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Control Clin Trials. 1999 Aug;20(4):319-27.

Detecting selection bias in randomized clinical trials.

Author information

1
Food and Drug Administration, Rockville, Maryland 20852-1448, USA. BERGERV@CBER.FDA.GOV

Abstract

Lack of concealment of allocation in randomized clinical trials can invite selection bias, which is the preferential enrollment of specific patients into one treatment group over another. For example, patients more likely to respond may be enrolled only when the next treatment to be assigned is known to be the active treatment, and patients less likely to respond may be enrolled only when the next treatment to be assigned is known to be the control. Despite the fact that selection bias can compromise both the internal and external validity of trials, little methodology has been developed for its detection. An investigator may test the success of the randomization by comparing baseline characteristics across treatment groups, but such test is limited by the potential inability of the measured baseline variables to predict response. A new method for detecting selections bias, based on response data only, is developed for the case in which a small block size, and either unmasking of treatment codes or an open-label design, have compromised the concealment of allocation. This new method complements baseline comparisons, and is sensitive to detect selection bias even in situations in which baseline comparisons are not.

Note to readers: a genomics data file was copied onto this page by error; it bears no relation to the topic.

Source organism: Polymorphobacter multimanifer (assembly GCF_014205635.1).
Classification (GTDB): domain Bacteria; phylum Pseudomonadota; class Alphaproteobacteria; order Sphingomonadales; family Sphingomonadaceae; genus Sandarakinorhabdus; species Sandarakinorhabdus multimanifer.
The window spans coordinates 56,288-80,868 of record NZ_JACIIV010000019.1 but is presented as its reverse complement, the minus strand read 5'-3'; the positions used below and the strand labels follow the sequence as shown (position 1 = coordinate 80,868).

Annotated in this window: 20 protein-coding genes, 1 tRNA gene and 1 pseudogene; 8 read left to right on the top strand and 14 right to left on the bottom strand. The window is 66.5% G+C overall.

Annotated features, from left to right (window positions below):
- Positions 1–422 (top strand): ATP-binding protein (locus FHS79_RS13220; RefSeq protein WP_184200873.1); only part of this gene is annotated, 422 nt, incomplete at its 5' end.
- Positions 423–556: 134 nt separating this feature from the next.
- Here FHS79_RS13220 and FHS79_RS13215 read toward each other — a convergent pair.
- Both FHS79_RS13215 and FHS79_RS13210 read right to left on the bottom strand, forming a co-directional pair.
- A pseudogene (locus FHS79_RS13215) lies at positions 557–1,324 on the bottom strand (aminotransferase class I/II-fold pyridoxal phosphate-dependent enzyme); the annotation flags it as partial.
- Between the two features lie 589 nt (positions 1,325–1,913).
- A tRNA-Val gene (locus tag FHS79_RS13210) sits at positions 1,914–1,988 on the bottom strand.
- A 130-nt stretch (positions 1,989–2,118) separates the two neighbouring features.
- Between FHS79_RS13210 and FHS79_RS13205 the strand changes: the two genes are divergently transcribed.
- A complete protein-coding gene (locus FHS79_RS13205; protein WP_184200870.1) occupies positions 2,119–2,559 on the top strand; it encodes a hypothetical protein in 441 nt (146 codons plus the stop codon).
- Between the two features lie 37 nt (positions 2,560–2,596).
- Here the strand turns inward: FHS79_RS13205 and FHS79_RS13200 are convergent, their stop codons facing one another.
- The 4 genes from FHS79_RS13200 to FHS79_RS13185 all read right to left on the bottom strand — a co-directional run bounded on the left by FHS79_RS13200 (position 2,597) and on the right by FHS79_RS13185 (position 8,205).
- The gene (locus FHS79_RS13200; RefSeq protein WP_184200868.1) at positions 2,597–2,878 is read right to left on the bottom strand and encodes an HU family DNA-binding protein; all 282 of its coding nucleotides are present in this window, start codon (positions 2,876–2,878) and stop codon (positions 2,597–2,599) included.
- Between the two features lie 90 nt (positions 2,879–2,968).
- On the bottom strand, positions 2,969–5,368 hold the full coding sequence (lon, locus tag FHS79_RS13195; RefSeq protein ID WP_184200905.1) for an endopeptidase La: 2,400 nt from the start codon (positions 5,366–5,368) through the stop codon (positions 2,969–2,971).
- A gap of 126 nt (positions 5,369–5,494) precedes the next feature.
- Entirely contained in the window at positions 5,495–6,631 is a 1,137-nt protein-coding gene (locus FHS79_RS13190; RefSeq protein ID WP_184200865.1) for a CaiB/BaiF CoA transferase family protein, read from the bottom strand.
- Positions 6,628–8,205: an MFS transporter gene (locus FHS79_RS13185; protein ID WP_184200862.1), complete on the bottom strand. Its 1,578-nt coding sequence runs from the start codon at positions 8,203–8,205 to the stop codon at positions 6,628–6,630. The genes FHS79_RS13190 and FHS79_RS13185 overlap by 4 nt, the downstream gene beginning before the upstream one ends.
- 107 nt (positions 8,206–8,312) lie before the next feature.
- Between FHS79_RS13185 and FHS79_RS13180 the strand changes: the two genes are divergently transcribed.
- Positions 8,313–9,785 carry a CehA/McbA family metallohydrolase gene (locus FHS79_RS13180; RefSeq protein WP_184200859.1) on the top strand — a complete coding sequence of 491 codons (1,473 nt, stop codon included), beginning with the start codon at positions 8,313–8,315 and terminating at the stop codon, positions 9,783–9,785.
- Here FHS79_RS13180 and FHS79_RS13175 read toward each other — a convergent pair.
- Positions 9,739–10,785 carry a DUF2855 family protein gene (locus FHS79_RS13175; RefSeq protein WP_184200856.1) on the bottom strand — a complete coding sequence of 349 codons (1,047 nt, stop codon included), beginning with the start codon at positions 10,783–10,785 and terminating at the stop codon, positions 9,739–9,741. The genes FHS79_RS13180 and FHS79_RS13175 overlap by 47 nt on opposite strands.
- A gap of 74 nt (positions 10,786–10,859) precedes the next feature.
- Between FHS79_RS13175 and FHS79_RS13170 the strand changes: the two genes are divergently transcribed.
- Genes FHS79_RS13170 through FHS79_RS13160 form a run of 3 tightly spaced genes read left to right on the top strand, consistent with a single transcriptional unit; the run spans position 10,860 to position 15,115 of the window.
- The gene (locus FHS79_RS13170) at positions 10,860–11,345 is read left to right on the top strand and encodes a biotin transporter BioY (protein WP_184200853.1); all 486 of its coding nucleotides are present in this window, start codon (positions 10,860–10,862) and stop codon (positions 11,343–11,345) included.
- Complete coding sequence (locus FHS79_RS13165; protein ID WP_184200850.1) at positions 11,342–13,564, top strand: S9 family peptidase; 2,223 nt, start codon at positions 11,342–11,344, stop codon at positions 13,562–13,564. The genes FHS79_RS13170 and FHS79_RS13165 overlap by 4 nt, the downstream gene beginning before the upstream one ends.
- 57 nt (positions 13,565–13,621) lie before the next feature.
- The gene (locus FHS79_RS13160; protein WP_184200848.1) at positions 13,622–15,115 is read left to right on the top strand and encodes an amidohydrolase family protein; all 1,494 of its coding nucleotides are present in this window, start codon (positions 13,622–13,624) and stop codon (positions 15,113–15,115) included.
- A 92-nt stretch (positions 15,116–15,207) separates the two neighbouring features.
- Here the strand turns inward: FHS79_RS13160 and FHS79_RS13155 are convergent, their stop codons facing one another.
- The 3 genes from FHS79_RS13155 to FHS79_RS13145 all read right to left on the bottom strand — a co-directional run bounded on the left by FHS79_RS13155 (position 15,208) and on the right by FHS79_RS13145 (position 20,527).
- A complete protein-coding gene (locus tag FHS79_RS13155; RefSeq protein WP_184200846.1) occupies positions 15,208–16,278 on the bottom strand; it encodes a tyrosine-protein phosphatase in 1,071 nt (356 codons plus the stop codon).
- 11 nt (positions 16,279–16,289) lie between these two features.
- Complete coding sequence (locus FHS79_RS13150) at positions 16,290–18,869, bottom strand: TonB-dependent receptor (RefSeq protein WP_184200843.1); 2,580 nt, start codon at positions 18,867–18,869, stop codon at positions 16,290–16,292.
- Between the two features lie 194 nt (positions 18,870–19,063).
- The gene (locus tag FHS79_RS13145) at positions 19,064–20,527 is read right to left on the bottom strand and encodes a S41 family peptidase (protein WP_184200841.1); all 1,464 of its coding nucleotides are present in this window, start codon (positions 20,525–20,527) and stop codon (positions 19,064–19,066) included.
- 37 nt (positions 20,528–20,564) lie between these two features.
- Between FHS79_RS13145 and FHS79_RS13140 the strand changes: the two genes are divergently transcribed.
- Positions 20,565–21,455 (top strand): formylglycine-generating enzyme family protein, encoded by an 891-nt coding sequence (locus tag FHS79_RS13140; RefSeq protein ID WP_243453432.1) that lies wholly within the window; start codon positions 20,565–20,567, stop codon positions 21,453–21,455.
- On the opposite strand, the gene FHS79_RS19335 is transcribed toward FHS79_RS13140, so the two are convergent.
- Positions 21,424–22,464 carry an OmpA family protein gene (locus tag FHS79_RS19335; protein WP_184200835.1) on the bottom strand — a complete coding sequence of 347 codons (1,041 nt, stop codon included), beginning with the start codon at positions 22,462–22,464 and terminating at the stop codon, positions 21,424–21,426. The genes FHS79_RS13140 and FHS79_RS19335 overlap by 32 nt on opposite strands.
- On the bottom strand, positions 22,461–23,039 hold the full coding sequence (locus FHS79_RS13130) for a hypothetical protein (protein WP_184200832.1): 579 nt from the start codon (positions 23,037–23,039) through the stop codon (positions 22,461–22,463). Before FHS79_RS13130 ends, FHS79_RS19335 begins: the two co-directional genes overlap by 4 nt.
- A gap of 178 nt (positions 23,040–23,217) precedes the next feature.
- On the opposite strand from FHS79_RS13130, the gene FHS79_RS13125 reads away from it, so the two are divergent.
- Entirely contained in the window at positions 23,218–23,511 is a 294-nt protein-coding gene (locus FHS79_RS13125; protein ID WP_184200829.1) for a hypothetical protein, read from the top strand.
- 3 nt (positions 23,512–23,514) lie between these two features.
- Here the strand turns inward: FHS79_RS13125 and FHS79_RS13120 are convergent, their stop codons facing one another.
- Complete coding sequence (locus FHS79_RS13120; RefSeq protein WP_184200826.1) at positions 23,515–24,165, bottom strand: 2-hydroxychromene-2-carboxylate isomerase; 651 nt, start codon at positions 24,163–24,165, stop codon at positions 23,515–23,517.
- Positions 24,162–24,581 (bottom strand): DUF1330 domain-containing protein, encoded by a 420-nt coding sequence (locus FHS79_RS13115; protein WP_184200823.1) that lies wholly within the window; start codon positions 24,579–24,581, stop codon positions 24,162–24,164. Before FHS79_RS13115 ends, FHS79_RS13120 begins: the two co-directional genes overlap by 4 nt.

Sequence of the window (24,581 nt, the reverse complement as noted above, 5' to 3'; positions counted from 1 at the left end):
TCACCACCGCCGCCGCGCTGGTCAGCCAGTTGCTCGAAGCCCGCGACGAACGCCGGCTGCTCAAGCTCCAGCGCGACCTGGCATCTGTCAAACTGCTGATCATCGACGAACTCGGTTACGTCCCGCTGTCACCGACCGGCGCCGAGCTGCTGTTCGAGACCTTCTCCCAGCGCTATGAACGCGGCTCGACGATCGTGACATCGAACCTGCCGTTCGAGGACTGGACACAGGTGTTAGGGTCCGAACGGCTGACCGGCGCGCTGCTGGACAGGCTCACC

PMID:
10440559
DOI:
10.1016/s0197-2456(99)00014-8
[Indexed for MEDLINE]

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